Stop Focusing on Narcissist Types- Start Focusing On The Red Flags

It doesn’t matter what kind of narcissist is sitting across the table from you. Narcissist types, by nature, are controversial. Instead, what matters is how you feel, how you respond, and what you do next.

Ignore the red flags, and you will continue to be hurt. Ignore the red flags, and the narcissist will continue to hold the power and control.

Grab your free worksheets below for Setting Healthy Boundaries and make sure no one crosses the line again!

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14 comments
The Dark Neuroscience Behind Falling in Love: What You Need to Know - Kim Saeed: Narcissistic Abuse Recovery & Personal Growth says January 1, 2019

[…] easy to reframe critical flaws as ‘cute quirks.’ It’s easy to overlook obvious red flags as we try to wiggle our way back into the comfortable bliss of […]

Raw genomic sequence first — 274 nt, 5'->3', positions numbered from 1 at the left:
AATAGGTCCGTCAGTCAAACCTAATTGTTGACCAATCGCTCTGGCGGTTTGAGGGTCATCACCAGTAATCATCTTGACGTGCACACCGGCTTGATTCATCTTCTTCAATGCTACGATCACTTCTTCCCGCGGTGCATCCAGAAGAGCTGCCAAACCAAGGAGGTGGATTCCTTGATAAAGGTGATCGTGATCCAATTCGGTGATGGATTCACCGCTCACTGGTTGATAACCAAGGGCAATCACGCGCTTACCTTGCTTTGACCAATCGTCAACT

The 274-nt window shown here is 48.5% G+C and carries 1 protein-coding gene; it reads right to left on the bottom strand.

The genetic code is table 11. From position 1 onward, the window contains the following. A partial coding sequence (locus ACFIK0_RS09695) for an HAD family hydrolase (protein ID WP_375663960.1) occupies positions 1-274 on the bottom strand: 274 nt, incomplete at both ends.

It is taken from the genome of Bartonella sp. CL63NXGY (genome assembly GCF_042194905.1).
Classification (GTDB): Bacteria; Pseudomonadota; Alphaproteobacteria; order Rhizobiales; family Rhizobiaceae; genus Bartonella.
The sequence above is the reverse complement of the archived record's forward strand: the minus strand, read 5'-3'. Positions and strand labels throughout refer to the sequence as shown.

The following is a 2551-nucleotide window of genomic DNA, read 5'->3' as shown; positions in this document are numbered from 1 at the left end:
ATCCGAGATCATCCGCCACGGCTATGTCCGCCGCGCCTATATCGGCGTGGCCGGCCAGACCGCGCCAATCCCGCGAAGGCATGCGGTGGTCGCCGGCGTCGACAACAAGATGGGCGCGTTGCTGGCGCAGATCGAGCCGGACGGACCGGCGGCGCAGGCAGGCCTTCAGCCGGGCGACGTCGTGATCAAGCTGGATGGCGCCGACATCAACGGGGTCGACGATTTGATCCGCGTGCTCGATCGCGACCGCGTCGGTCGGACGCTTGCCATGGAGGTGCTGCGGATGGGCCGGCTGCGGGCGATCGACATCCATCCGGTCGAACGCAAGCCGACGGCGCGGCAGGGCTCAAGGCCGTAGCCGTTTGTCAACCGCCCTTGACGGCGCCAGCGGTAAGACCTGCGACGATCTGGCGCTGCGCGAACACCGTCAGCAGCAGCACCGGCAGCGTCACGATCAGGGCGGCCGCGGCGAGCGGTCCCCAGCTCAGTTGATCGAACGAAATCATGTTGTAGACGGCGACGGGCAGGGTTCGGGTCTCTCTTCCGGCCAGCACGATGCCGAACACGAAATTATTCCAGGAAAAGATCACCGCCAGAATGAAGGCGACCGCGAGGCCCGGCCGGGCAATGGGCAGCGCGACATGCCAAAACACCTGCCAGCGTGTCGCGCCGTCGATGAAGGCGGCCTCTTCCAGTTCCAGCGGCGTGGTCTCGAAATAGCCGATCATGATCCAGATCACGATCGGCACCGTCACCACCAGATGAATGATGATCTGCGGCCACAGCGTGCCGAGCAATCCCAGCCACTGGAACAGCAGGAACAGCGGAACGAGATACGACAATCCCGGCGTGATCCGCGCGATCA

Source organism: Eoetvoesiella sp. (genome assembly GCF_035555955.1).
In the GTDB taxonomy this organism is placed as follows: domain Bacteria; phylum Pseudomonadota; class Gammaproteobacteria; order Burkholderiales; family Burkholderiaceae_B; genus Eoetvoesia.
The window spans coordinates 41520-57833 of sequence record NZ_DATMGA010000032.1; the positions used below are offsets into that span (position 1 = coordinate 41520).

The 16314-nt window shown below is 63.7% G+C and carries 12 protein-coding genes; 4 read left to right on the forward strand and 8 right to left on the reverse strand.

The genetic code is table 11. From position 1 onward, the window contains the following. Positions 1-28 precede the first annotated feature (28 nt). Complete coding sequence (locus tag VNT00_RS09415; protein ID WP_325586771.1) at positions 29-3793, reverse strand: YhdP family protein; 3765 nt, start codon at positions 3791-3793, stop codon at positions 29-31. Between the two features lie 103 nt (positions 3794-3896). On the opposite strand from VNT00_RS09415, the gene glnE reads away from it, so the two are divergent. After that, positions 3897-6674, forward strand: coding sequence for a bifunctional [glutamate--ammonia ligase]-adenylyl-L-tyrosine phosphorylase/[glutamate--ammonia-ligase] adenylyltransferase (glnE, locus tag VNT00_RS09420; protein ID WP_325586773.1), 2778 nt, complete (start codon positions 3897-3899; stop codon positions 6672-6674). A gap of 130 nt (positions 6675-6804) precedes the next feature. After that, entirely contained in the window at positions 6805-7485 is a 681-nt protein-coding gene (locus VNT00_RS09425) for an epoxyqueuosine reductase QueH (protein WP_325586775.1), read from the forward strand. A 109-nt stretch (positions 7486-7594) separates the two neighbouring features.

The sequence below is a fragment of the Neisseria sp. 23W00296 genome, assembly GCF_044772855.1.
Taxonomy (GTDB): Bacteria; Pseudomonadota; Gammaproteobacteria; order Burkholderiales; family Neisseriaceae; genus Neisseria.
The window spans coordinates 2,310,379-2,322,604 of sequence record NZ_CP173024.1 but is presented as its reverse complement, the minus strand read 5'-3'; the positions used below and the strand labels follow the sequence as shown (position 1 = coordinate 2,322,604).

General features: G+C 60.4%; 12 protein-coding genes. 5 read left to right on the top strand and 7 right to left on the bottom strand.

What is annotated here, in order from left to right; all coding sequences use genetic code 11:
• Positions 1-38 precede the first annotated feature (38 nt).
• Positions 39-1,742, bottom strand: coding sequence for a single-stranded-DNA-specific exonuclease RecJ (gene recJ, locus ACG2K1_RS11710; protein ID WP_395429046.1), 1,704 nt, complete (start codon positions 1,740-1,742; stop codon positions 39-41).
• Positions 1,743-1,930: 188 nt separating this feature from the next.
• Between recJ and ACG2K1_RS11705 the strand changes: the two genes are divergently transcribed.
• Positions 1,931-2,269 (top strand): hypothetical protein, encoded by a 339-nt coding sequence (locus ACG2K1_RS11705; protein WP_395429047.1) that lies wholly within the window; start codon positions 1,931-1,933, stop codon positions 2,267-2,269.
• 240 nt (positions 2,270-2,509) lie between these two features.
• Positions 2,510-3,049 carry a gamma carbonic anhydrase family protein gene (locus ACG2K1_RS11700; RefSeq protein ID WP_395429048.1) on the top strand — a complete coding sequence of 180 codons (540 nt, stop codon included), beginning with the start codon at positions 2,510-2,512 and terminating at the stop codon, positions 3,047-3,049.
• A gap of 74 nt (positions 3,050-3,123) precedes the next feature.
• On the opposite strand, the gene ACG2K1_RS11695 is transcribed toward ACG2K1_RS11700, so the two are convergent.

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Shirley says December 15, 2018

Yes, Kim you are correct once again. My main focus should be on toxic red flags not what kind and if the person is a narc! Trusting my instinct and discernment. Thanks for adding just what to look for in a toxic person. Some of these things happened to me in my 30 year marriage to the narc. I wore my hair and got braces because of my own fears and his manipulation! I should have run then. Well, no matter I did eventually ask for my needs and they were ignored. I will take 50% of the blame but now that I am no longer ignorant, I know what to watch out for. That doo doo test that I failed miserably won’t happen again with anyone else. I have boundaries in place now and experience for future reference.

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Unknown says December 14, 2018

I experienced all of the above, they were the battle of my everyday day. I am in no contact now for 2 months. I’m so depressed, he exposed me to my family and friends. I can’t look them in the eye. Avoiding going out, ending the days in my bed with loads of guilt and shame and hate and anger. I hate him and myself.

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    Andrea says January 11, 2019

    How are you feeling now? I hope you’re ok?

    Reply
Lee says December 14, 2018